Tuned On A Slant?


I wrote you before about a rebuild of my [Super] Slant-Six, which
didn’t go well. Troubleshooting improved
when I found a mechanic who seemed
to have more experience on Slant-Sixes.
He was familiar with adjusting valves on
the engine running, hot, to factory specs,
.010 intake and .020 exhaust. He set ignition
timing to 17° (+/?) BTDC. There was
convincing improvement, but he wasn’t
happy that he couldn’t get timing closer
to 12° BTDC. He thought the engine was
still running rough and lacked pep.
I had an NOS Mopar distributor which
the rebuild shop had removed while
restoring the original distributor, as they
tried to solve the rough running. I asked
the new guy to put the NOS unit back in.
I thought he’d probably fix any issues left
by the rebuild shop. He manually tested
top dead center in cylinder one, then
dropped in the new distributor. As he
retuned it, he found the engine ran better.
Not perfect. The timing marks didn’t line
up. He thought the damper might have
slipped, between the hub and rim.
It’s a new damper, from a vendor in
Australia. The bonding rubber in the original
damper was in pretty bad shape, but
I’m going to try to get it refurbished. The
machine shop did balance the new one.
The mechanic decided he
would set timing, “the oldfashioned
way, by ear.” There
was a big improvement. But
the timing light indicated the
advance at 37° BTDC. He
believes the light is misreading
advance, that it is really in the
area of 12° BTDC.
We decided to leave it there
for the time being. Ride is
smooth, more like before the
rebuild. I was keeping up just
fine with rush hour traffic on
the Garden State Parkway.
Is this a situation I should
live with? Maybe the new
damper is the problem?

There’s lots of variables here, and I
have published so many Q&As like this,
and loads of tuning articles, so I’ll keep
this short and sweet. My response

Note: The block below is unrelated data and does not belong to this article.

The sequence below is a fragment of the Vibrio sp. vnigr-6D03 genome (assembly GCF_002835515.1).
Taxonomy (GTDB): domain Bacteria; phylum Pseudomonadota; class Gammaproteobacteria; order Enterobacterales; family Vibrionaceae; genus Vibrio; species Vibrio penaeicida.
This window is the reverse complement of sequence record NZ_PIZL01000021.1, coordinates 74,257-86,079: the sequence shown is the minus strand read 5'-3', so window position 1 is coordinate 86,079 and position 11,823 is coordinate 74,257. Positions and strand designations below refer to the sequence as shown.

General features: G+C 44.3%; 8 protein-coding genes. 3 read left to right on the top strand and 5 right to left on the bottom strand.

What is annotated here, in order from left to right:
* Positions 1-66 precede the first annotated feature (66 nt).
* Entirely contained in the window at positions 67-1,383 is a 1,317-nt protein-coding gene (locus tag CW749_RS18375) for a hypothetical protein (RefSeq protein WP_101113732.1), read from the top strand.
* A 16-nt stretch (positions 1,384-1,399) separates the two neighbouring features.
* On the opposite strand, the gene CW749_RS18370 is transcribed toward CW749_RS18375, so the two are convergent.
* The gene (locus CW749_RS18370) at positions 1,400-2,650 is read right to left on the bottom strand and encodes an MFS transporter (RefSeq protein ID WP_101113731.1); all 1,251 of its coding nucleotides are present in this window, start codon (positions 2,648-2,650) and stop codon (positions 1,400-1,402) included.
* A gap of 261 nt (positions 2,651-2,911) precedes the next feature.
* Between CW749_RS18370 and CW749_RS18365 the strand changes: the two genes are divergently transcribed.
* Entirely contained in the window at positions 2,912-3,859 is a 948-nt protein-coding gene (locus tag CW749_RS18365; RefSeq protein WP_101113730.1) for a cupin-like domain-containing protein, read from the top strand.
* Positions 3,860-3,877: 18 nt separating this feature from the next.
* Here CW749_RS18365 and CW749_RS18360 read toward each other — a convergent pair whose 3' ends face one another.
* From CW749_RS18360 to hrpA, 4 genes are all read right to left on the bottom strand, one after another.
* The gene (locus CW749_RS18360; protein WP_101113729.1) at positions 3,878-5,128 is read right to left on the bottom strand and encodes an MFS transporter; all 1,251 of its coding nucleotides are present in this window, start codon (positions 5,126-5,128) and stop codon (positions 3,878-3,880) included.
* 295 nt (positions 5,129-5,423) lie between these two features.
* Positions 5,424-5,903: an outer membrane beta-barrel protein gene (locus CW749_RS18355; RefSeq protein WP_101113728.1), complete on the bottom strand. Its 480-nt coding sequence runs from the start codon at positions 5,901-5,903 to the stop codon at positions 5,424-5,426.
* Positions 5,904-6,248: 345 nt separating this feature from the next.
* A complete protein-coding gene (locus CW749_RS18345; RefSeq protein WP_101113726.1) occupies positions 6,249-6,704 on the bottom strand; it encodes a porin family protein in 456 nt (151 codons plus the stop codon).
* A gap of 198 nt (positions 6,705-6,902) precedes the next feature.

will assume this is a stock rebuild (not
cammed-up, etc.) and I’ll also assume
that the problem is related to ignition, not
valve, timing (such as possible cam/crank
sprocket mis-clocking).
• First step is to get a proven-accurate
TDC mark, regardless of the damper’s
brand or condition. Remove #1 spark
plug, insert either (a) TDC positive
stop tool, (b) hacked-up old plug with
3/8˝ screw, or (c) a length of 14mm
threaded rod. Rotate the crank CW
(manually) until the piston hits the stop.
Make a mark on the damper under the
“zero” hole or notch. Now rotate CCW,
repeat. Using flexible ruler and find the
exact center between these two marks.
Make an indelible mark on the damper
there—that’s true TDC.
• Start the engine, disconnect the vac
advance, and hold revs to ~3,500 RPM.
Set timing to 33–35° BTDC. Return
to idle. If spark is between 5 and 15°
BTDC at curb idle, you’re pretty much
home. If over 15°, I suspect stuck
advance weights in the distributor.
• Reconnect vacuum advance while
idling. The RPM should not change. If it
is prop-

erly connected to the ported-spark
fitting, I suspect either a cam timing or
carb problem.
Again, understand that this is greatly
simplified, but, for a stock rebuild, it
should get you very close.

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